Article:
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Contents

Music from the Earliest Notations to the Sixteenth Century

REPRESENTING IT

Chapter:
CHAPTER 8 Business Math, Politics, and Paradise: The Ars Nova
Source:
MUSIC FROM THE EARLIEST NOTATIONS TO THE SIXTEENTH CENTURY
Author(s):
Richard Taruskin

Like all previous notational reforms, the Ars Nova retained the familiar shapes of Gregorian “square” notation, modifying them where necessary (as in supplying the minim) but as slightly as possible. What mainly changed were the rules by which the signs were interpreted. The same notated maxima could contain 16 minims or 81 minims or any of several quantities in between. How was one to know which?

Citation (MLA):
Richard Taruskin. "Chapter 8 Business Math, Politics, and Paradise: The Ars Nova." The Oxford History of Western Music. Oxford University Press. New York, USA. n.d. Web. 21 Dec. 2014. <http://www.oxfordwesternmusic.com/view/Volume1/actrade-9780195384819-div1-008004.xml>.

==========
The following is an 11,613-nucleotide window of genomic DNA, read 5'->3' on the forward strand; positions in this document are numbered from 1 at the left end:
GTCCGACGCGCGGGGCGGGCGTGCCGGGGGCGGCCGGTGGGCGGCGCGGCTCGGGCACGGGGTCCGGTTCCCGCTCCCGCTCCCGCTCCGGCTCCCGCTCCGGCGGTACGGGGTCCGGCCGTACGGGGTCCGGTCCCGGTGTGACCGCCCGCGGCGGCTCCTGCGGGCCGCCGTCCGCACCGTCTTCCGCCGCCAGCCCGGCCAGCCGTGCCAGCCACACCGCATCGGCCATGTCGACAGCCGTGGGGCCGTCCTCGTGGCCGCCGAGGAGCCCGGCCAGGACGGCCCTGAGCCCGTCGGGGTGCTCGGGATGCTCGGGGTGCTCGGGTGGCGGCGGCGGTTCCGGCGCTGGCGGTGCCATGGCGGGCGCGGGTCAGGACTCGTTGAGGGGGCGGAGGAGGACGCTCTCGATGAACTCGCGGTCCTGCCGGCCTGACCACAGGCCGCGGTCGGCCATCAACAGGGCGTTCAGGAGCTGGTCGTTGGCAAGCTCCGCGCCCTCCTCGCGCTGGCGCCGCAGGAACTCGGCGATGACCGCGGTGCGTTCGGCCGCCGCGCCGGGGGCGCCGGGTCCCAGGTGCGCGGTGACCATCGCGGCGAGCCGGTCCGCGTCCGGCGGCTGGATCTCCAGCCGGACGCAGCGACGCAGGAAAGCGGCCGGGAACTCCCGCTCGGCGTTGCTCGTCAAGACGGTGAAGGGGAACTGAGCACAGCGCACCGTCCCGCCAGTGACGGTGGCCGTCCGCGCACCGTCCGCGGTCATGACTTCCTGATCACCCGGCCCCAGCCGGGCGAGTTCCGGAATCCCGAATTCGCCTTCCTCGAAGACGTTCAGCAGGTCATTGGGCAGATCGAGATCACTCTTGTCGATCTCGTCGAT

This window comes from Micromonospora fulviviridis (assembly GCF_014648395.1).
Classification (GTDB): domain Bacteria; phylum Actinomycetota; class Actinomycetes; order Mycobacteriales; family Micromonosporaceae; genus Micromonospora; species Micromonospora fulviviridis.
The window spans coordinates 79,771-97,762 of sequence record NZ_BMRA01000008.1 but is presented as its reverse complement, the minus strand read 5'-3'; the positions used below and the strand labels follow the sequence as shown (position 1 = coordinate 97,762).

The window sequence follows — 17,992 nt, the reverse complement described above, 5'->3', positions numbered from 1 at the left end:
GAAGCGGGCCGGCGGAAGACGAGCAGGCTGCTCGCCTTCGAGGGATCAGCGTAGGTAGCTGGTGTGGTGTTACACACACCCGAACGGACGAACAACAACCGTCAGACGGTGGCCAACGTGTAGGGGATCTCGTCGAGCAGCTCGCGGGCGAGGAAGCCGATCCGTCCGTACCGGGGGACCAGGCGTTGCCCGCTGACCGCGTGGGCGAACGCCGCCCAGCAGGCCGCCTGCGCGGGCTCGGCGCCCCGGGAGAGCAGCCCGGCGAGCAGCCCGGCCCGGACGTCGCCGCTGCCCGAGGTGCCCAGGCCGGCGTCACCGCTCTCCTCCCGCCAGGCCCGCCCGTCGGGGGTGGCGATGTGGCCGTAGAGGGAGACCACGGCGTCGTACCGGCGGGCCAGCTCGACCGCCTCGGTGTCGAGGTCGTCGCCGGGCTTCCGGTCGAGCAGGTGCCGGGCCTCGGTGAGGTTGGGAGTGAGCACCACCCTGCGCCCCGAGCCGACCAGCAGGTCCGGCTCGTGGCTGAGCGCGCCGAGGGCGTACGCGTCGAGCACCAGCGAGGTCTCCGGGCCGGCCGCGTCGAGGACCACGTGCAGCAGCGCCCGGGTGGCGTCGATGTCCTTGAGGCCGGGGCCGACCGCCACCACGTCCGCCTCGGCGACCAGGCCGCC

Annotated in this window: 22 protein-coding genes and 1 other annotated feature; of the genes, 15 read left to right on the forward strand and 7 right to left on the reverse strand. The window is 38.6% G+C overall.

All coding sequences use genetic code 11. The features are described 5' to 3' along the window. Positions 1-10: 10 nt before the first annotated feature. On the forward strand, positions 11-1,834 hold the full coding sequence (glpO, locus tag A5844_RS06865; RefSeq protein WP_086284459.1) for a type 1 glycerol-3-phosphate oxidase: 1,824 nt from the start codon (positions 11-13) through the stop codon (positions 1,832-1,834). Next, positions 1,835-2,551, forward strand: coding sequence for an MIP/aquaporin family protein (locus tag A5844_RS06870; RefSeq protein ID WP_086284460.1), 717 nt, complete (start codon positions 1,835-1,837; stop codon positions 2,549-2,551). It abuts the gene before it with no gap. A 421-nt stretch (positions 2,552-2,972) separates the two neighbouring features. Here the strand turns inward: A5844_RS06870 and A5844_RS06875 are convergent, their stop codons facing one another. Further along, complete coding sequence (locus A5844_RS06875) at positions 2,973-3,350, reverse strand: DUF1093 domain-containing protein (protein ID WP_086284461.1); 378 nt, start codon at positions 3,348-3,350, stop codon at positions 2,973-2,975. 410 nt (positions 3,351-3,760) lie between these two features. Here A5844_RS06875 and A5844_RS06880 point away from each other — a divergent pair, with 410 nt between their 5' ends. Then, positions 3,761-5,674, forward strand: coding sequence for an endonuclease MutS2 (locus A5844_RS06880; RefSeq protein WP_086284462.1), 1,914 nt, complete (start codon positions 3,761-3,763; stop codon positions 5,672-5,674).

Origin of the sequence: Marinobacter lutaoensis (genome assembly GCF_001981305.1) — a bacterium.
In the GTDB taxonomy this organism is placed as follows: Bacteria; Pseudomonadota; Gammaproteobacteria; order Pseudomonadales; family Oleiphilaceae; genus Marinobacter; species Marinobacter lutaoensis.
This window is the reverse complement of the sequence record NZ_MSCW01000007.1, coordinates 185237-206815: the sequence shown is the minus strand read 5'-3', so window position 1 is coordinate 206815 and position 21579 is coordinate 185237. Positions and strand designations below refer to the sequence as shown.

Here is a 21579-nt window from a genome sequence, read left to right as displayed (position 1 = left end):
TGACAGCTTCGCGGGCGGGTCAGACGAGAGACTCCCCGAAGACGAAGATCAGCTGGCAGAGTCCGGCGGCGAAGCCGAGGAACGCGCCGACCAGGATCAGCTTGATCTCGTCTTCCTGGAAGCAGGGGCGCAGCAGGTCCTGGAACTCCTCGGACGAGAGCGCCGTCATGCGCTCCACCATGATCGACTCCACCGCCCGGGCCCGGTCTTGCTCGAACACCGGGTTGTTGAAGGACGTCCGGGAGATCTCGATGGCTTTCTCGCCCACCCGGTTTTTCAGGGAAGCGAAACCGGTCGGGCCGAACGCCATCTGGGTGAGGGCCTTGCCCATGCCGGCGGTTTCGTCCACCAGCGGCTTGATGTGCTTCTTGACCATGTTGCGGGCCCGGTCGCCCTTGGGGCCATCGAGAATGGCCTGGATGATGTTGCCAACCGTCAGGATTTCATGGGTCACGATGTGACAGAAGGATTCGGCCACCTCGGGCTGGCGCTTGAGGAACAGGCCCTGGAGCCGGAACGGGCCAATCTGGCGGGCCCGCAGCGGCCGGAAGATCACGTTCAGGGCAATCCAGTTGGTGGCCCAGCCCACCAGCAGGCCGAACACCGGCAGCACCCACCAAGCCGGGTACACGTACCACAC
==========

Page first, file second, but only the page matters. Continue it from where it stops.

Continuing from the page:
Citation (APA):
Taruskin, R. (n.d.). Chapter 8 Business Math, Politics, and Paradise: The Ars Nova. In Oxford University Press, Music from the Earliest Notations to the Sixteenth Century. New York, USA. Retrieved 21 Dec. 2014, from http://www.oxfordwesternmusic.com/view/Volume1/actrade-9780195384819-div1-008004.xml
Citation (Chicago):
Richard Taruskin. "Chapter 8 Business Math, Politics, and Paradise: The Ars Nova." In Music from the Earliest Notations to the Sixteenth Century, Oxford University Press. (New York, USA, n.d.). Retrieved 21 Dec. 2014, from http://www.oxfordwesternmusic.com/view/Volume1/actrade-9780195384819-div1-008004.xml
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